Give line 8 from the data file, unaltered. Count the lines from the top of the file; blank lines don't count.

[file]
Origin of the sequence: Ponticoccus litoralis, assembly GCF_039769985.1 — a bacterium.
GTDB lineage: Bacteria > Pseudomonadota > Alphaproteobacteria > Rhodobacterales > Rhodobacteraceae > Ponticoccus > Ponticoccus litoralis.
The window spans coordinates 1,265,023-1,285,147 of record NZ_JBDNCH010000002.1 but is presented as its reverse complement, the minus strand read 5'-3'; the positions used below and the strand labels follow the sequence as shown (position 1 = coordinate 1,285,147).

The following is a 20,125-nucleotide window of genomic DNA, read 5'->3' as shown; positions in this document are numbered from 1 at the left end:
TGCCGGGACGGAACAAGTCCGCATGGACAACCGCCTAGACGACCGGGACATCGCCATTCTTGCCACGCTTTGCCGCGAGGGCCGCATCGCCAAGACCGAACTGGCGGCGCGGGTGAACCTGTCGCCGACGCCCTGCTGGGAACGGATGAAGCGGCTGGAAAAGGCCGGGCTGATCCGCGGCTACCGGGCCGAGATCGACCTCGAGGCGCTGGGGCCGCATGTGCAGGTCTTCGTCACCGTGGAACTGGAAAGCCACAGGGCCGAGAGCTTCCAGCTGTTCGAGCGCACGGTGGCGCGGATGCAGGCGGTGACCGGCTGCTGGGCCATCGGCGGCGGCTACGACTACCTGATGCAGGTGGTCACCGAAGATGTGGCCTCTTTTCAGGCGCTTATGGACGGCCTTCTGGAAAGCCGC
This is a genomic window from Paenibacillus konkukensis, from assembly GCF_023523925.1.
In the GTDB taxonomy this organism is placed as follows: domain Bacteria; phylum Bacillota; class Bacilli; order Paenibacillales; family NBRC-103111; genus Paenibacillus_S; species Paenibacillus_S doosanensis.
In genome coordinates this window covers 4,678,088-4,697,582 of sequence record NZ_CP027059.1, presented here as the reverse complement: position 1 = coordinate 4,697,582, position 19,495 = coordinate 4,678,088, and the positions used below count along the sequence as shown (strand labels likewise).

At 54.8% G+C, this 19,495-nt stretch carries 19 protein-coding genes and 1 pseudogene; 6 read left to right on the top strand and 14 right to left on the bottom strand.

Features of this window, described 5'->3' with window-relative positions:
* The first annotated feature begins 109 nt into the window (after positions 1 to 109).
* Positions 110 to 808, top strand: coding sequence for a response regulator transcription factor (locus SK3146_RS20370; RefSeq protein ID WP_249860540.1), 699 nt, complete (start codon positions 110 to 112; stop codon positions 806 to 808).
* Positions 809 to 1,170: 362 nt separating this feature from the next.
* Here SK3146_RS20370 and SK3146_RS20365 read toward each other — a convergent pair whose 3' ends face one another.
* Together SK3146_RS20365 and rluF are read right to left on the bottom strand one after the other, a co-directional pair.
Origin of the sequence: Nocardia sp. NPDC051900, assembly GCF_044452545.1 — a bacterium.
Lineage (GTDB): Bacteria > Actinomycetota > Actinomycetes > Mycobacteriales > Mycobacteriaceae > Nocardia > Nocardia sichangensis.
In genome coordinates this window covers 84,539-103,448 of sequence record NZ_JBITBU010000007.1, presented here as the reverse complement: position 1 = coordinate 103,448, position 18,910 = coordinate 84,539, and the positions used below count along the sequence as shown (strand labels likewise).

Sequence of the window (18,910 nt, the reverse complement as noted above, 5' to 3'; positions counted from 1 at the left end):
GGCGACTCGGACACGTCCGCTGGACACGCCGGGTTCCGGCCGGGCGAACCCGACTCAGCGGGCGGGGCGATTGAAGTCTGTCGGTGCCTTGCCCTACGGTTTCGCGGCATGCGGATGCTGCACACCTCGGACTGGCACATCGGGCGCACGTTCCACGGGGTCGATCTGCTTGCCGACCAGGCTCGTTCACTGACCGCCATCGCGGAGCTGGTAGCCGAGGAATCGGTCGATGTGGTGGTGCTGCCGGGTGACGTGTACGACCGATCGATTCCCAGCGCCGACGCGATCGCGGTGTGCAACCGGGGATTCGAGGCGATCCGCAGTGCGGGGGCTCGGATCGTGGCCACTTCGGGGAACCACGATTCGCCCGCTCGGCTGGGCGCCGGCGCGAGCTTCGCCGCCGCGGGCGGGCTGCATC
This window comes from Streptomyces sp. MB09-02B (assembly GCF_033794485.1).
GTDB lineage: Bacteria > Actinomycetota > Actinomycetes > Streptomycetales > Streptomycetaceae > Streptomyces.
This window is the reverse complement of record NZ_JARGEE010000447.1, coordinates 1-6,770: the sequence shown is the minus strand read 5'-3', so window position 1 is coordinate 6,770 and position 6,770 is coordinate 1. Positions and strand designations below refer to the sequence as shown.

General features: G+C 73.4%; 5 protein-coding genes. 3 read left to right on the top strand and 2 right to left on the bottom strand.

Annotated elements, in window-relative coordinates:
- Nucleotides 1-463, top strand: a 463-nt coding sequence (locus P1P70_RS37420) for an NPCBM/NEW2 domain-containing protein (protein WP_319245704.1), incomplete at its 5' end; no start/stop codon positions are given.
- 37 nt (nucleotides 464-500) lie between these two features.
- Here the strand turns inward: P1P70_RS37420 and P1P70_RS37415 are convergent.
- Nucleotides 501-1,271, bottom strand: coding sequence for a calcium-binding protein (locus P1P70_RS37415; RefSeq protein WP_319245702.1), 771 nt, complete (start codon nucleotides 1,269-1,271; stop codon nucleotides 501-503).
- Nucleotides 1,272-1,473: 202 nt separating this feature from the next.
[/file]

In genome coordinates this window covers 4,678,088-4,697,582 of sequence record NZ_CP027059.1, presented here as the reverse complement: position 1 = coordinate 4,697,582, position 19,495 = coordinate 4,678,088, and the positions used below count along the sequence as shown (strand labels likewise).